N-162. TRFLP Analysis of Anaerobic Debrominating Enrichments from Coastal Sponges, Tunicates and Sediment

N. A. Lopez, Y-B. Ahn, K. Parisi, M. Häggblom, L. Kerkhof;
Rutgers, The State Univ. of New Jersey, Highland Park, NJ.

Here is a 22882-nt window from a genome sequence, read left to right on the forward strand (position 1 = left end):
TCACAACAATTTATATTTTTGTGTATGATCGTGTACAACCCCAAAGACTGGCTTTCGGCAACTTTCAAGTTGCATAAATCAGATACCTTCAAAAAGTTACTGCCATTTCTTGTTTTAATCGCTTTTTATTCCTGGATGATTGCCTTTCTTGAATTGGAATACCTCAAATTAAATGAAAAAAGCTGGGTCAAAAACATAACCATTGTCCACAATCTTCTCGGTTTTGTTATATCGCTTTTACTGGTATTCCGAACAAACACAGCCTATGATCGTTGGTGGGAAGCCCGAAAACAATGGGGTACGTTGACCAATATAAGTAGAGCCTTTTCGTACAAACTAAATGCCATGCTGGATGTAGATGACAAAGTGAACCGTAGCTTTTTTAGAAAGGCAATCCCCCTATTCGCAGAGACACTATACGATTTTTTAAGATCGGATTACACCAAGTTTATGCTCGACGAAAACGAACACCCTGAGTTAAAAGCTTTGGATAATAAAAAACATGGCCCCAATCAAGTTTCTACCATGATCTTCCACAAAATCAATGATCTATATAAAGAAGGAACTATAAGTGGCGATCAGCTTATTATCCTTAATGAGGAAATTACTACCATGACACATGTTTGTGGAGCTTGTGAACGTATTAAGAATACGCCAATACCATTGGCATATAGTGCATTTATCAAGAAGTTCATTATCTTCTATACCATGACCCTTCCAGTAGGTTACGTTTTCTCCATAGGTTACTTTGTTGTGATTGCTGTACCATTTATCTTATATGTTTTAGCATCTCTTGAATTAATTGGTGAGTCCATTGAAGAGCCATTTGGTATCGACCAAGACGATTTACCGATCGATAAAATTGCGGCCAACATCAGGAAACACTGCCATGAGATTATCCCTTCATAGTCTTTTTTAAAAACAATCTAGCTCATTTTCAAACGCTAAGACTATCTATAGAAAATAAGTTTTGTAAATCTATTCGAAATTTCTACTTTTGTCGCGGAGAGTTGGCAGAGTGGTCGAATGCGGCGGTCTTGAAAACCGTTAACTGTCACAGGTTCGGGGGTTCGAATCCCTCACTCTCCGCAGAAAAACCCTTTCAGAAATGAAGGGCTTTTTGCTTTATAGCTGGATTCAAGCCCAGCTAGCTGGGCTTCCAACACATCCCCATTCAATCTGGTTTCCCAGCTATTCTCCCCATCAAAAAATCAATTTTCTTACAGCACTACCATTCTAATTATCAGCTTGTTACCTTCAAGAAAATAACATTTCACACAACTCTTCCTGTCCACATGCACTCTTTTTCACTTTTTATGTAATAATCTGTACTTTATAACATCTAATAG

Recent work has shown that many species of Mediterranean and tropical marine sponges harbor dehalogenating bacteria. To test whether temperate sponges, tunicates, and sediments also harbor anaerobic dehalogenating bacteria, samples of Microciona prolifera, Haliclona bowerbanki and Halichondria loosanoffi, an undescribed tunicate, Botryllus schlosseri, and sediment were incubated in anaerobic media with short chain fatty acids as electron donor and 2,6-dibromophenol as electron acceptor in the presence or absence of sulfate. Dehalogenation was observed in all sponges, tunicates and sediment samples from Long Island Sound. After detection of activity, enrichment cultures were established using serial dilutions of 10-7 to estimate numbers of endosymbiotic dehalogenating bacteria and test whether the same microbial populations exist within these different samples. There was a large difference in dehalogenating numbers, with sulfate enrichments having activity at 10-7 dilution, while no-sulfate enrichments were only active up to 10-2 for most samples. This suggests that the dehalogenator(s) are also capable of using sulfate as an electron acceptor. Bacterial populations were identified by TRFLP profiling of 16S rRNA genes using MnlI. Analysis of the bacterial community detected 82 different OTU's in the dehalogenating enrichments. Sulfate and non-sulfate bacterial enrichments exhibited different microbial fingerprints. The 207 bp peak was most abundant, appearing in 17 of the samples. Peaks 211 and 214 were the 2 most dominant peaks, in the sulfate samples, whereas peaks 179 and 294 where the most dominant peaks in the non-sulfate samples. Any TRFLP peak with an area greater than 10% of the total profile was considered a dominant peak. Overall, debrominating bacteria appear to be ubiquitous. However the community analyses indicates that they represent a small portion of microbes in temperate marine organisms and sediment. Stable isotope analysis, cloning and sequencing are underway to determine the dehalogenating bacterial species associated with these systems.